by Rianne Webb, 2Y 2020
Black History Month provides an opportunity to reflect on the contributions of Black Americans today and throughout history, and celebrating it at Kellogg has given this month a new meaning for me. The Black Management Association chose Celebrity Resilience as a theme to honor those who have overcome unimaginable obstacles to establish a legacy of strength and integrity. This theme is a helpful lens to reflect on the people that have inspired me to achieve my goals to date, but also to look around at the community at Kellogg that provides the impetus for future growth.
During the first week at Kellogg, at CIM, Dr. Nicholas Pearce led the Class of 2020 through an exercise acknowledging the collective diversity of students on every dimension that left a lasting impression on us all. After reading a statement about a lived experience, students were encouraged to silently stand among the audience of near strangers if the statement applied to them. These statements ranged from disclosures of sexual orientation, to experiences with racial profiling, managing invisible disabilities, and surviving sexual assault. The power of this exercise was not only acknowledging the diverse experiences across the class of students, but also the courage of students to stand up and share personal insight with classmates. Now, when faced with the choice to share my perspective as a black woman or bite my tongue, I reflect on this experience as motivation to be true to myself and follow the example set early in our time at Kellogg. Student-led initiatives like the Engage small group dinner series to address diversity and inclusion provide ample opportunities to develop meaningful relationships and learn more about my classmates. As we are bombarded with news headlines that reveal there is more work to be done to remedy social injustices, I am glad to be a part of a community of students with an appetite to address these issues head on and where I can bring my authentic self to these discussions.
I came to Kellogg with a growth mindset and a plan to seek out opportunities to challenge myself. Still, each time I learned of a leadership position that was open or considered developing a new event idea that would be valuable for students I’d feel a pit of nervousness in my stomach. It can be daunting to raise your hand to lead among other leaders, but the examples of resilience from the second-year students I admire helped me make the leap. I am grateful for the Black Management Association for providing a safe place to discuss tough issues but also for encouraging members to take action to make an impact on the greater Kellogg community. In particular, black female second-year students on the executive team of the Kellogg Student Association, Day at Kellogg, CIM week, and KWEST instilled faith that I could not only take on similar big roles, but that my unique perspective would add value to the organizations. Instead of shying away from opportunities to step up and lead in newly created roles like Director of Intersectionality for the Women Business Association and the Ally Council, I am drawing on the resilience of those around me to continue the tradition of shaping #MyKellogg.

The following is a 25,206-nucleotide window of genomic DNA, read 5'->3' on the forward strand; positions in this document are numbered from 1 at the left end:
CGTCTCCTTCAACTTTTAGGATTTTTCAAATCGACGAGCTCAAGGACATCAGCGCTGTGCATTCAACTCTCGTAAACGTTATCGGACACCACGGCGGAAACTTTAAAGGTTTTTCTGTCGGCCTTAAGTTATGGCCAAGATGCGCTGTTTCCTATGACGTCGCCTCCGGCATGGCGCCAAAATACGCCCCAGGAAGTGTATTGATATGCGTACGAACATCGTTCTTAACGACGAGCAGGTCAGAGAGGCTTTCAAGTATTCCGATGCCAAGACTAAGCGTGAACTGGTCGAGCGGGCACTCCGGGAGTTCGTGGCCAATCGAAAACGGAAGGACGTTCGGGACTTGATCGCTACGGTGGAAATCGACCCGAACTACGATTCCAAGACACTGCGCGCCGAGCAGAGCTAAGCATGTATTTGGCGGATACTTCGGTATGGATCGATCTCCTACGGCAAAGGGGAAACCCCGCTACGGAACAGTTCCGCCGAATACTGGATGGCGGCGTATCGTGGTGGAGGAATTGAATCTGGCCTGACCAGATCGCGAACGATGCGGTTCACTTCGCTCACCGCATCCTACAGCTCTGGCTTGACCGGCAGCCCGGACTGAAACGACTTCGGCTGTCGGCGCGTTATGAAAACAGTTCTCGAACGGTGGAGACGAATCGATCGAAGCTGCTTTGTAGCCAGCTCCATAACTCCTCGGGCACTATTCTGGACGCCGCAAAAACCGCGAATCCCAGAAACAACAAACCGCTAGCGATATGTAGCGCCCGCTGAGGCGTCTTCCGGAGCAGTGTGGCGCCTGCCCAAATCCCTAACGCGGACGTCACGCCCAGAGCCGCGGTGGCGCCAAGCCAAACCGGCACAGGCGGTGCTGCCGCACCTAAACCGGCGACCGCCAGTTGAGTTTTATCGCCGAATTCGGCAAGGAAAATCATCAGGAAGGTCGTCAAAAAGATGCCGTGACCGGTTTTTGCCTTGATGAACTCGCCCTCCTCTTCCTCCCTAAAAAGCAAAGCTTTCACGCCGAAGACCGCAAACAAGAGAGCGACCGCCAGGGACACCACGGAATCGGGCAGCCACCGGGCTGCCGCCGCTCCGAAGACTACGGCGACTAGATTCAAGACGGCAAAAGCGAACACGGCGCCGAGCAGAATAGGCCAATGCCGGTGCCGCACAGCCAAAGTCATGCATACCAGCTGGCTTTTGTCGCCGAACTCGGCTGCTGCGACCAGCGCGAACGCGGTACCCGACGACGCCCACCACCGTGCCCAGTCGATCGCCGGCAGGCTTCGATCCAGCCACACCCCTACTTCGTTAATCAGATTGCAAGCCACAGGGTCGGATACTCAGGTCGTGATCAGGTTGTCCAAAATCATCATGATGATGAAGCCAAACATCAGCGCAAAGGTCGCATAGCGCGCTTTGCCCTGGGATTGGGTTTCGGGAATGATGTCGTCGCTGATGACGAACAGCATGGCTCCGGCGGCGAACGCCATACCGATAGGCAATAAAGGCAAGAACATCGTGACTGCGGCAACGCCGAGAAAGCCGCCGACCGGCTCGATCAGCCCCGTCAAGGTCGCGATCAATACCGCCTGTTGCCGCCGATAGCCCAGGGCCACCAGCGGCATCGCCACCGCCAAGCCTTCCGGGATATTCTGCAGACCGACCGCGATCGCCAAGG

As a first-generation college student, I proudly stand on the shoulders of my parents and grandparents that were resilient in the face of challenges to provide the opportunities that I am able to take advantage of today. I commit to seeking out new challenges to conquer, and the obstacles that come with them no doubt, that will make me more resilient than before I started this journey.